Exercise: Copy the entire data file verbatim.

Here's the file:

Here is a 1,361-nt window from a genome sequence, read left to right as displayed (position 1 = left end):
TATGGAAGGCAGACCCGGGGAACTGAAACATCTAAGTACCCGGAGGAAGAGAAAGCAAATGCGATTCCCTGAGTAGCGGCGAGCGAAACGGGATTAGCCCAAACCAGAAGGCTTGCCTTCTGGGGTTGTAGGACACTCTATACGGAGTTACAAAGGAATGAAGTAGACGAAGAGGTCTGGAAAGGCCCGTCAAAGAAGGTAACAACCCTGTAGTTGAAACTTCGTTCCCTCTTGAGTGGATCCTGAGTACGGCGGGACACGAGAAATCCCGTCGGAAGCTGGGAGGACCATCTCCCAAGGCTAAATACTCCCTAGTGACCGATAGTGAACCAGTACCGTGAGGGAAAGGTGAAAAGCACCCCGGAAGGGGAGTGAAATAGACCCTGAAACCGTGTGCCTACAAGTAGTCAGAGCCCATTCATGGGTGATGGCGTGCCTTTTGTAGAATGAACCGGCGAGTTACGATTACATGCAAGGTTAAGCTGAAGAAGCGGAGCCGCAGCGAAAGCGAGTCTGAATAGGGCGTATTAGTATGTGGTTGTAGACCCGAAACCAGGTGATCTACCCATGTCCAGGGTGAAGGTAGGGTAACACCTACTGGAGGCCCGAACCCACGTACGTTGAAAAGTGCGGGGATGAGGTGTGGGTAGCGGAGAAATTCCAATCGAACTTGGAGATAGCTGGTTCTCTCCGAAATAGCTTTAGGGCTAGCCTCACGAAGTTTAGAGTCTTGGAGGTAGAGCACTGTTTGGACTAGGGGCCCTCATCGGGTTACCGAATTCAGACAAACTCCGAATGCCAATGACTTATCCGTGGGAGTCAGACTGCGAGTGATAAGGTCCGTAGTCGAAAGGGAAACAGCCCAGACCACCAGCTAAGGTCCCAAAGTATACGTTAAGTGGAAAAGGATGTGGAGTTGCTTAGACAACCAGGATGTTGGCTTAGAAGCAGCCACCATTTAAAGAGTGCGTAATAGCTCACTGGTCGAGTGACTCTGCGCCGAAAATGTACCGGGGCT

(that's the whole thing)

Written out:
Here is a 1,361-nt window from a genome sequence, read left to right as displayed (position 1 = left end):
TATGGAAGGCAGACCCGGGGAACTGAAACATCTAAGTACCCGGAGGAAGAGAAAGCAAATGCGATTCCCTGAGTAGCGGCGAGCGAAACGGGATTAGCCCAAACCAGAAGGCTTGCCTTCTGGGGTTGTAGGACACTCTATACGGAGTTACAAAGGAATGAAGTAGACGAAGAGGTCTGGAAAGGCCCGTCAAAGAAGGTAACAACCCTGTAGTTGAAACTTCGTTCCCTCTTGAGTGGATCCTGAGTACGGCGGGACACGAGAAATCCCGTCGGAAGCTGGGAGGACCATCTCCCAAGGCTAAATACTCCCTAGTGACCGATAGTGAACCAGTACCGTGAGGGAAAGGTGAAAAGCACCCCGGAAGGGGAGTGAAATAGACCCTGAAACCGTGTGCCTACAAGTAGTCAGAGCCCATTCATGGGTGATGGCGTGCCTTTTGTAGAATGAACCGGCGAGTTACGATTACATGCAAGGTTAAGCTGAAGAAGCGGAGCCGCAGCGAAAGCGAGTCTGAATAGGGCGTATTAGTATGTGGTTGTAGACCCGAAACCAGGTGATCTACCCATGTCCAGGGTGAAGGTAGGGTAACACCTACTGGAGGCCCGAACCCACGTACGTTGAAAAGTGCGGGGATGAGGTGTGGGTAGCGGAGAAATTCCAATCGAACTTGGAGATAGCTGGTTCTCTCCGAAATAGCTTTAGGGCTAGCCTCACGAAGTTTAGAGTCTTGGAGGTAGAGCACTGTTTGGACTAGGGGCCCTCATCGGGTTACCGAATTCAGACAAACTCCGAATGCCAATGACTTATCCGTGGGAGTCAGACTGCGAGTGATAAGGTCCGTAGTCGAAAGGGAAACAGCCCAGACCACCAGCTAAGGTCCCAAAGTATACGTTAAGTGGAAAAGGATGTGGAGTTGCTTAGACAACCAGGATGTTGGCTTAGAAGCAGCCACCATTTAAAGAGTGCGTAATAGCTCACTGGTCGAGTGACTCTGCGCCGAAAATGTACCGGGGCT